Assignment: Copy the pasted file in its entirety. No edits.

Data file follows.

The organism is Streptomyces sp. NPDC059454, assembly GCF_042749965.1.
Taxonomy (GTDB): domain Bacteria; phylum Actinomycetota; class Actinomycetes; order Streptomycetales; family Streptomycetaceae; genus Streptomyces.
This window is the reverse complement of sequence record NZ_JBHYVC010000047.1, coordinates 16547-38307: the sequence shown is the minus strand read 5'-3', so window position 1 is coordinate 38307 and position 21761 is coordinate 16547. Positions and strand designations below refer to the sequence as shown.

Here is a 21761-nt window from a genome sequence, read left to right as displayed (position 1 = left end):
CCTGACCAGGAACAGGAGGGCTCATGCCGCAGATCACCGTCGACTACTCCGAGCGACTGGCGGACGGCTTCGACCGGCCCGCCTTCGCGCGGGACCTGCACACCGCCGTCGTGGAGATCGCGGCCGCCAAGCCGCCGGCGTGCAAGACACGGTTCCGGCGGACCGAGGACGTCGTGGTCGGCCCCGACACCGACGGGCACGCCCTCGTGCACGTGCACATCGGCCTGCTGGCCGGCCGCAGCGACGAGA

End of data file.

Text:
The organism is Streptomyces sp. NPDC059454, assembly GCF_042749965.1.
Taxonomy (GTDB): domain Bacteria; phylum Actinomycetota; class Actinomycetes; order Streptomycetales; family Streptomycetaceae; genus Streptomyces.
This window is the reverse complement of sequence record NZ_JBHYVC010000047.1, coordinates 16547-38307: the sequence shown is the minus strand read 5'-3', so window position 1 is coordinate 38307 and position 21761 is coordinate 16547. Positions and strand designations below refer to the sequence as shown.

Here is a 21761-nt window from a genome sequence, read left to right as displayed (position 1 = left end):
CCTGACCAGGAACAGGAGGGCTCATGCCGCAGATCACCGTCGACTACTCCGAGCGACTGGCGGACGGCTTCGACCGGCCCGCCTTCGCGCGGGACCTGCACACCGCCGTCGTGGAGATCGCGGCCGCCAAGCCGCCGGCGTGCAAGACACGGTTCCGGCGGACCGAGGACGTCGTGGTCGGCCCCGACACCGACGGGCACGCCCTCGTGCACGTGCACATCGGCCTGCTGGCCGGCCGCAGCGACGAGA